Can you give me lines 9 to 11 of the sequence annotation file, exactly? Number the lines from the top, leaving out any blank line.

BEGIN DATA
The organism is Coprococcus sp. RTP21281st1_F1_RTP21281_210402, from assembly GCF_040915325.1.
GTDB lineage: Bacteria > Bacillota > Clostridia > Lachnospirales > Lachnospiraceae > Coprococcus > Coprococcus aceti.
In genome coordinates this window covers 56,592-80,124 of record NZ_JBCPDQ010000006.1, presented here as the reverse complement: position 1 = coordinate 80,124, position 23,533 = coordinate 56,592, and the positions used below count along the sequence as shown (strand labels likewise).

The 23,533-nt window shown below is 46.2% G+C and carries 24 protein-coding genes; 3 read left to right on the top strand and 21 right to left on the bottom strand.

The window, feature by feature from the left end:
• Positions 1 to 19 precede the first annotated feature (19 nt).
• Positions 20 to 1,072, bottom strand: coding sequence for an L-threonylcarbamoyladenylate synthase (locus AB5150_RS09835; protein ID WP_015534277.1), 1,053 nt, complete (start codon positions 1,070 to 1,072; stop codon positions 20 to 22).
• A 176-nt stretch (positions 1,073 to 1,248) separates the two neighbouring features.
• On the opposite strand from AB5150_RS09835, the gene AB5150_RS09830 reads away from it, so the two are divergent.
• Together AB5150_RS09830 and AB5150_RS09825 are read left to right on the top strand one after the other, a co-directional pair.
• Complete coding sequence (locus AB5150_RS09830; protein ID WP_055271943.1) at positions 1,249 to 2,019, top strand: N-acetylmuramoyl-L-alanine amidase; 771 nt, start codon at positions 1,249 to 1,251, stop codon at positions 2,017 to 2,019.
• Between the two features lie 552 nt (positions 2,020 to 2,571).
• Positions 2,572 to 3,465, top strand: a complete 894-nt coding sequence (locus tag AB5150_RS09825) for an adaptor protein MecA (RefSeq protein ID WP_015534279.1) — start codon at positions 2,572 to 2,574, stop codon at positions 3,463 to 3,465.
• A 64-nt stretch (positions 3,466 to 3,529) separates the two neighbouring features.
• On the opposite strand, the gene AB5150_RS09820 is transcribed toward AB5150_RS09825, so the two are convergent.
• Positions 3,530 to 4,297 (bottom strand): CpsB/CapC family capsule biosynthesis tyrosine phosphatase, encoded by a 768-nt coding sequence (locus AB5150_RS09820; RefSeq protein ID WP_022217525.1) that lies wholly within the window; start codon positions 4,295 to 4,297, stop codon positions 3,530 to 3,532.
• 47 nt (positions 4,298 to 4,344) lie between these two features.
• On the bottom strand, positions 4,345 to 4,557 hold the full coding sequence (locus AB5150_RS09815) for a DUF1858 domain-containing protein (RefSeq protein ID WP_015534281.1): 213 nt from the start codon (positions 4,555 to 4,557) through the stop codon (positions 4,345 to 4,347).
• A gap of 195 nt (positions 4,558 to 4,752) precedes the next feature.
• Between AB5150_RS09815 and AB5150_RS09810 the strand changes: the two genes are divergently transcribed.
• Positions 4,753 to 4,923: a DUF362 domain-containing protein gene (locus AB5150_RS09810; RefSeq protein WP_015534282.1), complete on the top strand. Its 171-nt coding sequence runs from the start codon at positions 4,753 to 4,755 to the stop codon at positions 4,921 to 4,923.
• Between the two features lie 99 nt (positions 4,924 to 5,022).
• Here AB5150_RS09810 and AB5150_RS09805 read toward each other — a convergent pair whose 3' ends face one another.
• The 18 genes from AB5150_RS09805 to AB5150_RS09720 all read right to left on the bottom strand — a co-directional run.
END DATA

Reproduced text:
• On the opposite strand from AB5150_RS09835, the gene AB5150_RS09830 reads away from it, so the two are divergent.
• Together AB5150_RS09830 and AB5150_RS09825 are read left to right on the top strand one after the other, a co-directional pair.
• Complete coding sequence (locus AB5150_RS09830; protein ID WP_055271943.1) at positions 1,249 to 2,019, top strand: N-acetylmuramoyl-L-alanine amidase; 771 nt, start codon at positions 1,249 to 1,251, stop codon at positions 2,017 to 2,019.